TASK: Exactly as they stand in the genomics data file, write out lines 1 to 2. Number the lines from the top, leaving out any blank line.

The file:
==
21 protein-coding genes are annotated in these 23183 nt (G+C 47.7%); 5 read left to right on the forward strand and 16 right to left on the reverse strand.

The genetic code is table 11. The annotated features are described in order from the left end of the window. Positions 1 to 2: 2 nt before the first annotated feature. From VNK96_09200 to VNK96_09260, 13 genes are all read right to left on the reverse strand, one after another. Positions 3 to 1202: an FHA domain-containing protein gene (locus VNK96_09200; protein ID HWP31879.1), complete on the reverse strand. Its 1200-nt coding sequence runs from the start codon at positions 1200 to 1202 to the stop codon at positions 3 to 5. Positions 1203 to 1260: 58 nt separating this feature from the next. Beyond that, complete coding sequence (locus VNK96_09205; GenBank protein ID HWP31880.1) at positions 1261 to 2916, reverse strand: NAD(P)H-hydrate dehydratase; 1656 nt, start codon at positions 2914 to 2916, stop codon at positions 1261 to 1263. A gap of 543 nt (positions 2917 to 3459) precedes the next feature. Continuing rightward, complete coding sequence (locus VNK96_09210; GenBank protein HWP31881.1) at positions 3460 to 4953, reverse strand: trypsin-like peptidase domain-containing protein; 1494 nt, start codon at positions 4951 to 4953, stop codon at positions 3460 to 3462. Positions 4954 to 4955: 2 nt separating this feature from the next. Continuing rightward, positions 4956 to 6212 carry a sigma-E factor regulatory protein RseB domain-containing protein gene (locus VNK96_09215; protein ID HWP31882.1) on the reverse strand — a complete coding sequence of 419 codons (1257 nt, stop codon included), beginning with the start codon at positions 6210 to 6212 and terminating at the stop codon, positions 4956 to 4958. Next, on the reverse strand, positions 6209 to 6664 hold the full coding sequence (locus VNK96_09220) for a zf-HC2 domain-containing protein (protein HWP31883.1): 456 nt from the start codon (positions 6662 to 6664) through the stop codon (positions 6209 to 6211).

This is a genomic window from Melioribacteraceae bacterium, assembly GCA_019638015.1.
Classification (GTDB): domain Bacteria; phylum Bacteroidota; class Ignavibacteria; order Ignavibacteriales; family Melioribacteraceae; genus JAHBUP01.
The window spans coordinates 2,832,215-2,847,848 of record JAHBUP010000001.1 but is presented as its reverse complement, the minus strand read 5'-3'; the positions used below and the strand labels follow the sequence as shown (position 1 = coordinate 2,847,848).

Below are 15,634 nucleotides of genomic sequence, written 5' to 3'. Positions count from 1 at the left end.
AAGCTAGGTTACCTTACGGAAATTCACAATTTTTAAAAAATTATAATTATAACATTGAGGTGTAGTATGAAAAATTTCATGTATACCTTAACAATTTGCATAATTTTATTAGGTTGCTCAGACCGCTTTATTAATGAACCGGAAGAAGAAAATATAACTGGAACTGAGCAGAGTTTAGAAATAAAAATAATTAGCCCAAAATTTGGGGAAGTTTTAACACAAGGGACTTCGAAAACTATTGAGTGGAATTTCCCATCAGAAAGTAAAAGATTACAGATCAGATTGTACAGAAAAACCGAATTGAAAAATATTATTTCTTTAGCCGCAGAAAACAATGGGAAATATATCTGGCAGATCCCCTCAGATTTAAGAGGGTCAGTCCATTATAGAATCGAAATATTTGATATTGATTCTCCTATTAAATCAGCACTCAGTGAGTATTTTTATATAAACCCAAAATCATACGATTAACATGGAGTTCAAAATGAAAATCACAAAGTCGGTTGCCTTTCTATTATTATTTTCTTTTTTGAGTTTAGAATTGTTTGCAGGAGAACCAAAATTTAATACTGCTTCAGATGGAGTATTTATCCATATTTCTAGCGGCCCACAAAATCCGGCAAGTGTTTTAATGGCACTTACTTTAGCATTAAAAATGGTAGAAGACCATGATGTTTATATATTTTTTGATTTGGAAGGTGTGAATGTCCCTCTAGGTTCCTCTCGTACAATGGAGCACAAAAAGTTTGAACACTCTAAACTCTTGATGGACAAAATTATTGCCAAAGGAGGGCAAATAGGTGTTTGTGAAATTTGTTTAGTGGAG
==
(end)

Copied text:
21 protein-coding genes are annotated in these 23183 nt (G+C 47.7%); 5 read left to right on the forward strand and 16 right to left on the reverse strand.

The genetic code is table 11. The annotated features are described in order from the left end of the window. Positions 1 to 2: 2 nt before the first annotated feature. From VNK96_09200 to VNK96_09260, 13 genes are all read right to left on the reverse strand, one after another. Positions 3 to 1202: an FHA domain-containing protein gene (locus VNK96_09200; protein ID HWP31879.1), complete on the reverse strand. Its 1200-nt coding sequence runs from the start codon at positions 1200 to 1202 to the stop codon at positions 3 to 5. Positions 1203 to 1260: 58 nt separating this feature from the next. Beyond that, complete coding sequence (locus VNK96_09205; GenBank protein ID HWP31880.1) at positions 1261 to 2916, reverse strand: NAD(P)H-hydrate dehydratase; 1656 nt, start codon at positions 2914 to 2916, stop codon at positions 1261 to 1263. A gap of 543 nt (positions 2917 to 3459) precedes the next feature. Continuing rightward, complete coding sequence (locus VNK96_09210; GenBank protein HWP31881.1) at positions 3460 to 4953, reverse strand: trypsin-like peptidase domain-containing protein; 1494 nt, start codon at positions 4951 to 4953, stop codon at positions 3460 to 3462. Positions 4954 to 4955: 2 nt separating this feature from the next. Continuing rightward, positions 4956 to 6212 carry a sigma-E factor regulatory protein RseB domain-containing protein gene (locus VNK96_09215; protein ID HWP31882.1) on the reverse strand — a complete coding sequence of 419 codons (1257 nt, stop codon included), beginning with the start codon at positions 6210 to 6212 and terminating at the stop codon, positions 4956 to 4958. Next, on the reverse strand, positions 6209 to 6664 hold the full coding sequence (locus VNK96_09220) for a zf-HC2 domain-containing protein (protein HWP31883.1): 456 nt from the start codon (positions 6662 to 6664) through the stop codon (positions 6209 to 6211).